Branding Basics for Social Enterprises

By Howard Levy

So you’re starting a social enterprise or have one and want to know how to build or strengthen your brand. Well, what is a brand? Is it advertising, your spokesperson, a logo?

 

You have heard of the Nike, Oprah, McDonald’s. These are all brands. And while you may have positive or negative perceptions about each of these, you’ll notice their missions are easy to define – bring out your athletic best, inspiring people to live better lives, and providing a cheap, convenient meal. The basic premises of these businesses are based on making a clear promise to their audience. Essentially, your brand is the reputation you have for delivering on your promise.  

What does this mean for your business? A strong brand will help you to stand out from other businesses and demonstrate the value that you are bringing to your customers. 

The best brands elicit positive emotional responses because people understand your product or service, and with social enterprises, identify with your mission and know that the you are consistently true to it.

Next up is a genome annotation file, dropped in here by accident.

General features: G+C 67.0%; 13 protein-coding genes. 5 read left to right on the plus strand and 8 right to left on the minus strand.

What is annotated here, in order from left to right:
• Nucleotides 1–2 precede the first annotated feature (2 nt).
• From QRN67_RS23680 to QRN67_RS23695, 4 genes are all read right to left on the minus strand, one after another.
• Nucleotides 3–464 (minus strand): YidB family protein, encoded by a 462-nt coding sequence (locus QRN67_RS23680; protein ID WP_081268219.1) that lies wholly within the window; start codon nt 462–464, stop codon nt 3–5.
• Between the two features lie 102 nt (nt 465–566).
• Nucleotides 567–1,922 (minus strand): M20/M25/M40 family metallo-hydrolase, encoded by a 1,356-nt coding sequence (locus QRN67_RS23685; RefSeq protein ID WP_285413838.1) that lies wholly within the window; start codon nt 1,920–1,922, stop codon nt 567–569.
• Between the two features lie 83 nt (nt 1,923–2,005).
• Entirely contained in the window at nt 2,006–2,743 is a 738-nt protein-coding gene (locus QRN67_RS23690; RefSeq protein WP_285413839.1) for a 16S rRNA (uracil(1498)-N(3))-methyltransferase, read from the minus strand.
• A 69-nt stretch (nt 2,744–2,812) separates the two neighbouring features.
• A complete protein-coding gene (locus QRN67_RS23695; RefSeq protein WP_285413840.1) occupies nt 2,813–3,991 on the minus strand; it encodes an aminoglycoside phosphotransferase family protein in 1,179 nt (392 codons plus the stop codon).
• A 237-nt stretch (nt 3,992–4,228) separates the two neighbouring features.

In the short term, companies with strong brands create an edge in getting noticed quicker. Over time, organizations that have unique offering that deliver on their promises are able to develop stronger brand loyalty and subsequently as more from their customers (such as pay a premium for their product, or try a new service that they are offering). In today’s environment, you can’t afford not to have a strong brand. 

Components of a Successful Brand
Three components create a brand: differentiation, credibility and authenticity. By assessing your company’s strengths in each area, you’ll begin to understand how your brand value can be built, communicated and delivered. 

With 23 million businesses in the United States with multitudes of branded products and services, it is imperative to distinguish your business. Hopefully, your business solves a specific problem in a unique way or presents a new opportunity. This is the most immediate way to create impact. If not, consider all the ways that your business is unique and determine which of those attributes provide the most benefit to your customers and from the basis of your brand around that. This might include specific attributes of your product or service, a colorful founding story or strong lead personality, a particular philosophy or management style, store layout or location, expertise or niche market served. If you dig deep enough, you will find the attributes that distinguish your business from your competition. If you are starting a business, review your competition’s offerings to see what gaps there are that you can fill and build your brand around that. If currently in business, simply ask your customers why they buy from you and develop features.